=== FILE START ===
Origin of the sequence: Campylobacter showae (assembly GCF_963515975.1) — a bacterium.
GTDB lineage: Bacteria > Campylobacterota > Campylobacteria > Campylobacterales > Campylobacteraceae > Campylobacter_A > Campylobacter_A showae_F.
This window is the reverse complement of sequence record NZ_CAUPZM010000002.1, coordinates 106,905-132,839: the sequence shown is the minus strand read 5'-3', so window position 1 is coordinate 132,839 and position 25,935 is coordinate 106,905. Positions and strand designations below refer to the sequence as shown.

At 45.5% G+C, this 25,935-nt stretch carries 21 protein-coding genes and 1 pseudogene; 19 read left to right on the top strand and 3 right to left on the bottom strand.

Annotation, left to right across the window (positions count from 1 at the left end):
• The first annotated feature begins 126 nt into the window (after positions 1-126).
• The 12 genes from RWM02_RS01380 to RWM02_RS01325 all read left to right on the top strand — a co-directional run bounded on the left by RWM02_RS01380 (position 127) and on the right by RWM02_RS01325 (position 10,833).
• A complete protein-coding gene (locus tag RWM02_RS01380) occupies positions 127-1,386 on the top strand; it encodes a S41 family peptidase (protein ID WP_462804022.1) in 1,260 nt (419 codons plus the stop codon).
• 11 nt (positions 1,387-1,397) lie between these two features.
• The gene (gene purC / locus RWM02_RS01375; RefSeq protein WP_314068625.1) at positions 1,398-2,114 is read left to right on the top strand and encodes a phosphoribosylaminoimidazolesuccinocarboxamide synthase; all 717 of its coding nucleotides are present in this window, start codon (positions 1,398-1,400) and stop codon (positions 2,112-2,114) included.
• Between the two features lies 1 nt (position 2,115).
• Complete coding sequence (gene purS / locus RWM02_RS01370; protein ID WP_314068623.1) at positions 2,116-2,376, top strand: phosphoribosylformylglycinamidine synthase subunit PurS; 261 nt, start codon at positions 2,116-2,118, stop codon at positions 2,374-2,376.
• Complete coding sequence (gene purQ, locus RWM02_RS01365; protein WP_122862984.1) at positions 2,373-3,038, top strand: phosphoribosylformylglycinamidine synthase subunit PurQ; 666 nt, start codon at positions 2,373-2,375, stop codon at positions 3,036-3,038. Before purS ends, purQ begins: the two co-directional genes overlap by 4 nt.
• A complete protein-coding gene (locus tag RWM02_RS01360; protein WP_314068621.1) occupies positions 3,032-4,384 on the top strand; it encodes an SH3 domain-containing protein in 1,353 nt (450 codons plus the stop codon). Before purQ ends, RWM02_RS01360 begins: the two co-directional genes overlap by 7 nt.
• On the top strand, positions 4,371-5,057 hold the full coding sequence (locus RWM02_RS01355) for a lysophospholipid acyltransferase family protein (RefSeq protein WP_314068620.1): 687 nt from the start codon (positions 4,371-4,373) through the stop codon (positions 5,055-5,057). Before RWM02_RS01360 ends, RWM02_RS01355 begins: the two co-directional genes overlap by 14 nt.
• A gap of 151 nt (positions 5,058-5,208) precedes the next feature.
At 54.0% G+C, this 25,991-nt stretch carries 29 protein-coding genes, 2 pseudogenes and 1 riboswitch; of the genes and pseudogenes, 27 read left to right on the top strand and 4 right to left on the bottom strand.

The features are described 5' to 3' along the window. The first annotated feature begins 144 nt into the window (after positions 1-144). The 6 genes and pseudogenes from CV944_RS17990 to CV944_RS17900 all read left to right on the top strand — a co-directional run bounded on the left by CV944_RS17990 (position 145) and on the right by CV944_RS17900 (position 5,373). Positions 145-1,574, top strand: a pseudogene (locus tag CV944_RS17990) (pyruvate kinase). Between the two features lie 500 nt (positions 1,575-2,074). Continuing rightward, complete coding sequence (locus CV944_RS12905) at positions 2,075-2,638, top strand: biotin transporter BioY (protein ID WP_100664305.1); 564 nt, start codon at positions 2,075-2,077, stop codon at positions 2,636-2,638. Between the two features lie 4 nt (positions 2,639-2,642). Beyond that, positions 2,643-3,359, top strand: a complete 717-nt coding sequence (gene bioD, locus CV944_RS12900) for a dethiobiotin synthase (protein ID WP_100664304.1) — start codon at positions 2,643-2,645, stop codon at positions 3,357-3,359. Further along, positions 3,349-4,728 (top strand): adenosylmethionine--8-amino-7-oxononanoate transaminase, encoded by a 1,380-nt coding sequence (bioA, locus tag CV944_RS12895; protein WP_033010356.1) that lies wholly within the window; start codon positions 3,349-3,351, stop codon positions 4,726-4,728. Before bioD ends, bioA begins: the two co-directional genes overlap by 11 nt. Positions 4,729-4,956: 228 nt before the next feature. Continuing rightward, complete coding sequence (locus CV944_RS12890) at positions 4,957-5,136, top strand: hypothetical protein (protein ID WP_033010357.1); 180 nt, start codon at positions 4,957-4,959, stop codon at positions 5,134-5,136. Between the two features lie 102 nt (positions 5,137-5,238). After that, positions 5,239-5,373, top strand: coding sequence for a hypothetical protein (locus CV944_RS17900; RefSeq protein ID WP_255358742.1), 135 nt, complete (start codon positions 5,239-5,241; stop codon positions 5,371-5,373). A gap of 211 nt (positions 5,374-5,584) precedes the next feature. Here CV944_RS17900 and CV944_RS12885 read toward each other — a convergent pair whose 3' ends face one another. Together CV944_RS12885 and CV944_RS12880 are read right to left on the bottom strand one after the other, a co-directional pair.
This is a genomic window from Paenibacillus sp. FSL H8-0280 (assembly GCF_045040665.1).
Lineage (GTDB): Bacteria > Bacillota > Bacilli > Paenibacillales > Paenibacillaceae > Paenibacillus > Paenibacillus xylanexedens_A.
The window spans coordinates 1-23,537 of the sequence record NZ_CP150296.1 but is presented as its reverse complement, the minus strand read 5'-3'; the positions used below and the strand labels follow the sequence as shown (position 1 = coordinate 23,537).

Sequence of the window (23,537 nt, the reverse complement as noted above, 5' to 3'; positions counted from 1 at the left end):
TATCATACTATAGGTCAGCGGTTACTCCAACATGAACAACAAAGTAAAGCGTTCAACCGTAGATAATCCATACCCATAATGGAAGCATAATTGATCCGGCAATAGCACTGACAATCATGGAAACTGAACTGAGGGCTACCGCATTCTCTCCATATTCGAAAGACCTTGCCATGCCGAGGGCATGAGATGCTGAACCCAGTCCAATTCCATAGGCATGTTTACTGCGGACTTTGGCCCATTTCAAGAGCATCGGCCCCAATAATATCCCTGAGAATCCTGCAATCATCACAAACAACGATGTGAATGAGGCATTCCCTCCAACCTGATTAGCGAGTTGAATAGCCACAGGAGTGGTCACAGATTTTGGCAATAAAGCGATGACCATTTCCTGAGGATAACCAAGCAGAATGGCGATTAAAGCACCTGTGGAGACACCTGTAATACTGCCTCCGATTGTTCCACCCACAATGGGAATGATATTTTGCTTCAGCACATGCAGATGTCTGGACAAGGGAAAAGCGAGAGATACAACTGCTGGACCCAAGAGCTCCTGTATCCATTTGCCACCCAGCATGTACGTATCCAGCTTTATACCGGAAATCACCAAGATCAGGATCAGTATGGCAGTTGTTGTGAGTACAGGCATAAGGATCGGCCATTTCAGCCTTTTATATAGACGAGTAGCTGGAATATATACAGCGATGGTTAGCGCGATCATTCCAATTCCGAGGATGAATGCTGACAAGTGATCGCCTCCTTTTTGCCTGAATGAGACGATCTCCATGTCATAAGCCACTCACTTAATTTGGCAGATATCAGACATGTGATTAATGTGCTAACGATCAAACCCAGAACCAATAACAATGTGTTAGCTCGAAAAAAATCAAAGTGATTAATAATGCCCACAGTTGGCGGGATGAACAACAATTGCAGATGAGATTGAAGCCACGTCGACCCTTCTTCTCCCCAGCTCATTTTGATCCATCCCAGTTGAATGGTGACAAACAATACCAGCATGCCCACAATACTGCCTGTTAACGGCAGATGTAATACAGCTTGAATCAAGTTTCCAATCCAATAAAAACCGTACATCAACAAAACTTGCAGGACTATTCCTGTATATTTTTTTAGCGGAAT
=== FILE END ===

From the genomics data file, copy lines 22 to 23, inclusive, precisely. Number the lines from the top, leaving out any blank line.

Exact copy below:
Sequence of the window (23,537 nt, the reverse complement as noted above, 5' to 3'; positions counted from 1 at the left end):
TATCATACTATAGGTCAGCGGTTACTCCAACATGAACAACAAAGTAAAGCGTTCAACCGTAGATAATCCATACCCATAATGGAAGCATAATTGATCCGGCAATAGCACTGACAATCATGGAAACTGAACTGAGGGCTACCGCATTCTCTCCATATTCGAAAGACCTTGCCATGCCGAGGGCATGAGATGCTGAACCCAGTCCAATTCCATAGGCATGTTTACTGCGGACTTTGGCCCATTTCAAGAGCATCGGCCCCAATAATATCCCTGAGAATCCTGCAATCATCACAAACAACGATGTGAATGAGGCATTCCCTCCAACCTGATTAGCGAGTTGAATAGCCACAGGAGTGGTCACAGATTTTGGCAATAAAGCGATGACCATTTCCTGAGGATAACCAAGCAGAATGGCGATTAAAGCACCTGTGGAGACACCTGTAATACTGCCTCCGATTGTTCCACCCACAATGGGAATGATATTTTGCTTCAGCACATGCAGATGTCTGGACAAGGGAAAAGCGAGAGATACAACTGCTGGACCCAAGAGCTCCTGTATCCATTTGCCACCCAGCATGTACGTATCCAGCTTTATACCGGAAATCACCAAGATCAGGATCAGTATGGCAGTTGTTGTGAGTACAGGCATAAGGATCGGCCATTTCAGCCTTTTATATAGACGAGTAGCTGGAATATATACAGCGATGGTTAGCGCGATCATTCCAATTCCGAGGATGAATGCTGACAAGTGATCGCCTCCTTTTTGCCTGAATGAGACGATCTCCATGTCATAAGCCACTCACTTAATTTGGCAGATATCAGACATGTGATTAATGTGCTAACGATCAAACCCAGAACCAATAACAATGTGTTAGCTCGAAAAAAATCAAAGTGATTAATAATGCCCACAGTTGGCGGGATGAACAACAATTGCAGATGAGATTGAAGCCACGTCGACCCTTCTTCTCCCCAGCTCATTTTGATCCATCCCAGTTGAATGGTGACAAACAATACCAGCATGCCCACAATACTGCCTGTTAACGGCAGATGTAATACAGCTTGAATCAAGTTTCCAATCCAATAAAAACCGTACATCAACAAAACTTGCAGGACTATTCCTGTATATTTTTTTAGCGGAAT